• Tobacco gives possibilities to informally converse with colleagues and superiors at work, during a break. This allows to build closer relationships with them and also to discuss work-related or personal issues not directly connected with your current task. It would be difficult for some to just enter the boss' room without calling to discuss some abstract ideas about work, while it would be totally OK during a smoking break.

  • The smell of smoke is pleasant to many people (that's why the food is often smoked). This smell can kill unpleasant smells of (unhealthy) teeth, sweat and also more pleasant to many than the odor of bubble gum or cucumber water.

  • Smoking women look more approachable to men, this removes the image of a "strictly-educated", stuffy girl (alcohol, make-up and a sexy dress also work to this function).

Unless these social functions can be totally substituted with other means, there still will be the need for tobacco. The health hazard is a disadvantage, the improved communication is advantage.

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    I downvoted your answer because I think that none of the points you mention are in any way relevant to politics. – Philipp Jun 23 '14 at 15:43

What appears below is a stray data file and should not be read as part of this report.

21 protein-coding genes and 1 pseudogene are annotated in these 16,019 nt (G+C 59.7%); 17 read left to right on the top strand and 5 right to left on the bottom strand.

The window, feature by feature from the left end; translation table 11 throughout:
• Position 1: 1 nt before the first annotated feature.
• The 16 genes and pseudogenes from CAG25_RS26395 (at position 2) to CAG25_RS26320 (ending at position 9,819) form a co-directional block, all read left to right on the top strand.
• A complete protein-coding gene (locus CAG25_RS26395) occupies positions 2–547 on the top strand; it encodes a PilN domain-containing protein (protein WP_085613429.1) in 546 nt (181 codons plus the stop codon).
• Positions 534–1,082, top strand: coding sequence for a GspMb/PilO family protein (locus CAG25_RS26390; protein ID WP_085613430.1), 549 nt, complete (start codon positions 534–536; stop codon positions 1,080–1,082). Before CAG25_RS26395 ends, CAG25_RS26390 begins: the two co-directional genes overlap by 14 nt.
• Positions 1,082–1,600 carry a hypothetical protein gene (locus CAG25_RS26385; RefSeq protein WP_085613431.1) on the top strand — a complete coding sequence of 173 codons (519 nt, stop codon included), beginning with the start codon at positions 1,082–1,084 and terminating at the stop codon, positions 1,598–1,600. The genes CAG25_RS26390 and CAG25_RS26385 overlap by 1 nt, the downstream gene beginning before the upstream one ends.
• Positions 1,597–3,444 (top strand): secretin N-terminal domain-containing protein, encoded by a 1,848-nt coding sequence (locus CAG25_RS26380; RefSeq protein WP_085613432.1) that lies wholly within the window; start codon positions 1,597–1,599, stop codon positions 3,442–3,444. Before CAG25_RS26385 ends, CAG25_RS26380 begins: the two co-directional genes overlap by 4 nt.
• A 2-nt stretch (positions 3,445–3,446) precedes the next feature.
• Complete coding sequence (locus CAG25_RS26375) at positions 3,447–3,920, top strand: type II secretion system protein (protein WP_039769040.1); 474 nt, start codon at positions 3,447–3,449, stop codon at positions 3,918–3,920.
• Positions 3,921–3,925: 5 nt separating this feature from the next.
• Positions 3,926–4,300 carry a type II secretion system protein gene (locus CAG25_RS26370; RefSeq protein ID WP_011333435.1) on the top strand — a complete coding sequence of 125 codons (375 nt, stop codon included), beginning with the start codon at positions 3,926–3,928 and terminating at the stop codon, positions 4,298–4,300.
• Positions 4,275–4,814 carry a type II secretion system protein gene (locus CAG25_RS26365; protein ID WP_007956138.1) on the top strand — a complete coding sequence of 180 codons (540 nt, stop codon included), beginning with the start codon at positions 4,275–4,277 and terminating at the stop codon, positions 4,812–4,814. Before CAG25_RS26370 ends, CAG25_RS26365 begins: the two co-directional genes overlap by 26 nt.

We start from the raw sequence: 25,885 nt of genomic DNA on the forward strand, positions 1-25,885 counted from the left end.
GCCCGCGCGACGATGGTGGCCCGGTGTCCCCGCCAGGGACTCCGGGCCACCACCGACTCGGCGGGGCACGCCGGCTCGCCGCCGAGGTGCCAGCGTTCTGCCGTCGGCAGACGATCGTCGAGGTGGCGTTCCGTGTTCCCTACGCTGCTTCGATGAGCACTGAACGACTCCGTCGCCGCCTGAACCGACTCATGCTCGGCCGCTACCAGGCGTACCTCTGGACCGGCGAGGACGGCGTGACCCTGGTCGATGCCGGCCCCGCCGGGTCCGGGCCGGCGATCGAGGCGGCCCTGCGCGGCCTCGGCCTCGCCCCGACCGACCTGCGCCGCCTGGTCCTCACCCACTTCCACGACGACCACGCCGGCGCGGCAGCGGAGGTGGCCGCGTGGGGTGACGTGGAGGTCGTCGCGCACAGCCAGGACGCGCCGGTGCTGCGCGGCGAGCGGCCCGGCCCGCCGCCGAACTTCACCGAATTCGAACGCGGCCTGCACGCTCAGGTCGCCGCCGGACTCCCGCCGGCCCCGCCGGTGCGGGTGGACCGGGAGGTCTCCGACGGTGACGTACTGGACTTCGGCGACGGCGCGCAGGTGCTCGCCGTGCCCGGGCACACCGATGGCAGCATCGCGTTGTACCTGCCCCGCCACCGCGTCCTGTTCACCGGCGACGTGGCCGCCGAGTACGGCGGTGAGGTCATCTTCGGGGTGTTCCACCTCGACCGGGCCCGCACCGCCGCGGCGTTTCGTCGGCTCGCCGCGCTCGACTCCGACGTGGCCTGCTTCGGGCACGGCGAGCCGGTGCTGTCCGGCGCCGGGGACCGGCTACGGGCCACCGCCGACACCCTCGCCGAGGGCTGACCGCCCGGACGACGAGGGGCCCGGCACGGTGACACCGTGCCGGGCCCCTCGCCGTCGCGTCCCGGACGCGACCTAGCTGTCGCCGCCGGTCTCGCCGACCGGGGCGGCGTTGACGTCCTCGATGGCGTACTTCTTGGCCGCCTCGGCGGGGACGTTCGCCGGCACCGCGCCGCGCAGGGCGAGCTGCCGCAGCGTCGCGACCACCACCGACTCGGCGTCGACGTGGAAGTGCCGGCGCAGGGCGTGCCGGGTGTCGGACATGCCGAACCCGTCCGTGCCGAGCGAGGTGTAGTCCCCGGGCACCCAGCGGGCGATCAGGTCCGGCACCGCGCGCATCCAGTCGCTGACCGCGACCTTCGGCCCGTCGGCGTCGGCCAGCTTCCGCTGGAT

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    None of your claims of benefits have sources, and they really need them. This really does not address the question of why no government has banned them when they clearly have negative health benefits. – SoylentGray Jun 23 '14 at 18:00
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    @Anixx - I am not arguing that it should be banned just saying that this answer lacks the explanation of why they have not been. This answer fails badly there. though worse is your unsourced claims of positive aspects. – SoylentGray Jun 23 '14 at 18:13
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    If you can source that then add it to your answer... – SoylentGray Jun 23 '14 at 18:16
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    @Anixx I understand your point of view. And I think that for some of the points you make, you could find sources to prove it (for e.g. for the relaxing effects of smoking). Nevertheless, I don't believe there is no alternatives, that is purely speculative. E-cigarettes are one today. Yoga is another for relaxation, at least. Alcohol has similar effects to cope with "social anxieties". Also, some of your claims, such as the "smell of smoke", are extremely subjective. – Max Jun 28 '14 at 4:03